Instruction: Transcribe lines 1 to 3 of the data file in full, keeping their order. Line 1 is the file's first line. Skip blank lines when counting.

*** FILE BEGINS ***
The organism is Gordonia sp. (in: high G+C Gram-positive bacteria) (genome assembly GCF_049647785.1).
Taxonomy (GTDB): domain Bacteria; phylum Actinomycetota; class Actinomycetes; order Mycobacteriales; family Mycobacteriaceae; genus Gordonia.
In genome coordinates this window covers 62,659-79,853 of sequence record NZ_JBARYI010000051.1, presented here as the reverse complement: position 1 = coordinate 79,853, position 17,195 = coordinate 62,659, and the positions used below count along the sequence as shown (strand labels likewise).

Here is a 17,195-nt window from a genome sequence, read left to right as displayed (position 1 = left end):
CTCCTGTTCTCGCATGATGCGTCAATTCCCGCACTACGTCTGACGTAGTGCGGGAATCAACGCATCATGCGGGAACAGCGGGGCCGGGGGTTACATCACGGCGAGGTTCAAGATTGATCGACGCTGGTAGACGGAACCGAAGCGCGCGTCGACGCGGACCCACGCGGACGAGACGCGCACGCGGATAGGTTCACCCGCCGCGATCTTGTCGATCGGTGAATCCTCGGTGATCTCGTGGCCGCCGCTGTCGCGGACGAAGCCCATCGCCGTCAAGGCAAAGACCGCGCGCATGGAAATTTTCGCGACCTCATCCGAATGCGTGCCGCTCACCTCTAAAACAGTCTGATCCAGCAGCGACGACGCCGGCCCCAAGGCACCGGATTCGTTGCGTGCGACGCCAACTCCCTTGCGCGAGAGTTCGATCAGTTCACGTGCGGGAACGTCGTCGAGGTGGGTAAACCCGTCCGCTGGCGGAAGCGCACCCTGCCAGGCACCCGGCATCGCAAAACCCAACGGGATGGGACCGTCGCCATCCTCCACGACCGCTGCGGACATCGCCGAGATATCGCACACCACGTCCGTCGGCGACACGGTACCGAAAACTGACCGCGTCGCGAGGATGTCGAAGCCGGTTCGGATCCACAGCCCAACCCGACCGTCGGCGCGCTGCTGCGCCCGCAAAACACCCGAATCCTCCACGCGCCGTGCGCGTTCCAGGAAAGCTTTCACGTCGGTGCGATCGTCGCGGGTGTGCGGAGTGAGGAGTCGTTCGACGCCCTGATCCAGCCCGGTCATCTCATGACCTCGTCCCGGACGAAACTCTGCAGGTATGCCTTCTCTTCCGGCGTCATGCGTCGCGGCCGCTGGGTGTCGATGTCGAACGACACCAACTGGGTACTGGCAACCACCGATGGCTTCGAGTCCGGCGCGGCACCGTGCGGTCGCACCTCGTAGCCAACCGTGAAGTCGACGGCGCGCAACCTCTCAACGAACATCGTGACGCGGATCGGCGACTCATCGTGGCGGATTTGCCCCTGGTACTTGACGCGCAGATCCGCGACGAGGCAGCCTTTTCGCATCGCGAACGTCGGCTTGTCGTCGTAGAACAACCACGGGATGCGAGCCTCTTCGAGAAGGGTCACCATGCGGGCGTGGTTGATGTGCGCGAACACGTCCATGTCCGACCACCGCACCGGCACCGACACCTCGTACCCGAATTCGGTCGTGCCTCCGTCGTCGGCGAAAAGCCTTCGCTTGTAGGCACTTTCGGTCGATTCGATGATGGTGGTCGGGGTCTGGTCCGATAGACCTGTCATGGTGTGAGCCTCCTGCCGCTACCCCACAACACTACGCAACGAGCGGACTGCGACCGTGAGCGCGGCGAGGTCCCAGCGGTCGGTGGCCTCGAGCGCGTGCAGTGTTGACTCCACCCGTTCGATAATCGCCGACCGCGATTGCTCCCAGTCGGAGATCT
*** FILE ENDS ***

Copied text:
The organism is Gordonia sp. (in: high G+C Gram-positive bacteria) (genome assembly GCF_049647785.1).
Taxonomy (GTDB): domain Bacteria; phylum Actinomycetota; class Actinomycetes; order Mycobacteriales; family Mycobacteriaceae; genus Gordonia.
In genome coordinates this window covers 62,659-79,853 of sequence record NZ_JBARYI010000051.1, presented here as the reverse complement: position 1 = coordinate 79,853, position 17,195 = coordinate 62,659, and the positions used below count along the sequence as shown (strand labels likewise).